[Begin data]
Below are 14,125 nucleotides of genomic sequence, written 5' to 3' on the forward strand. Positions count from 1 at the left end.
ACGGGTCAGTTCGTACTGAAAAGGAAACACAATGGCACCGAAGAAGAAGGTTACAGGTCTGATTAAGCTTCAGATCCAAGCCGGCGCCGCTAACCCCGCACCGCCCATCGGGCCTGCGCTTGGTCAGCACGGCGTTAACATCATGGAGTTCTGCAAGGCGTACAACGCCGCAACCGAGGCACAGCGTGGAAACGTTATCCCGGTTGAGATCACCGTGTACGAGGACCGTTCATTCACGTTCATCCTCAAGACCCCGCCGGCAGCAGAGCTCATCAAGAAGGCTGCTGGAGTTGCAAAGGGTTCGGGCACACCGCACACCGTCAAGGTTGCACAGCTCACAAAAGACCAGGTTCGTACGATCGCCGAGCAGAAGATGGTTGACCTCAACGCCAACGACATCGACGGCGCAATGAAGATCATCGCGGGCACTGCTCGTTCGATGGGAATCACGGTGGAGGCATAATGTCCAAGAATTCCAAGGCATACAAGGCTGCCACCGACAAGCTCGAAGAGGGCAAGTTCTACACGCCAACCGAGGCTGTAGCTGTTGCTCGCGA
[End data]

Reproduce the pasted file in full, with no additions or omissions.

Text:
Below are 14,125 nucleotides of genomic sequence, written 5' to 3' on the forward strand. Positions count from 1 at the left end.
ACGGGTCAGTTCGTACTGAAAAGGAAACACAATGGCACCGAAGAAGAAGGTTACAGGTCTGATTAAGCTTCAGATCCAAGCCGGCGCCGCTAACCCCGCACCGCCCATCGGGCCTGCGCTTGGTCAGCACGGCGTTAACATCATGGAGTTCTGCAAGGCGTACAACGCCGCAACCGAGGCACAGCGTGGAAACGTTATCCCGGTTGAGATCACCGTGTACGAGGACCGTTCATTCACGTTCATCCTCAAGACCCCGCCGGCAGCAGAGCTCATCAAGAAGGCTGCTGGAGTTGCAAAGGGTTCGGGCACACCGCACACCGTCAAGGTTGCACAGCTCACAAAAGACCAGGTTCGTACGATCGCCGAGCAGAAGATGGTTGACCTCAACGCCAACGACATCGACGGCGCAATGAAGATCATCGCGGGCACTGCTCGTTCGATGGGAATCACGGTGGAGGCATAATGTCCAAGAATTCCAAGGCATACAAGGCTGCCACCGACAAGCTCGAAGAGGGCAAGTTCTACACGCCAACCGAGGCTGTAGCTGTTGCTCGCGA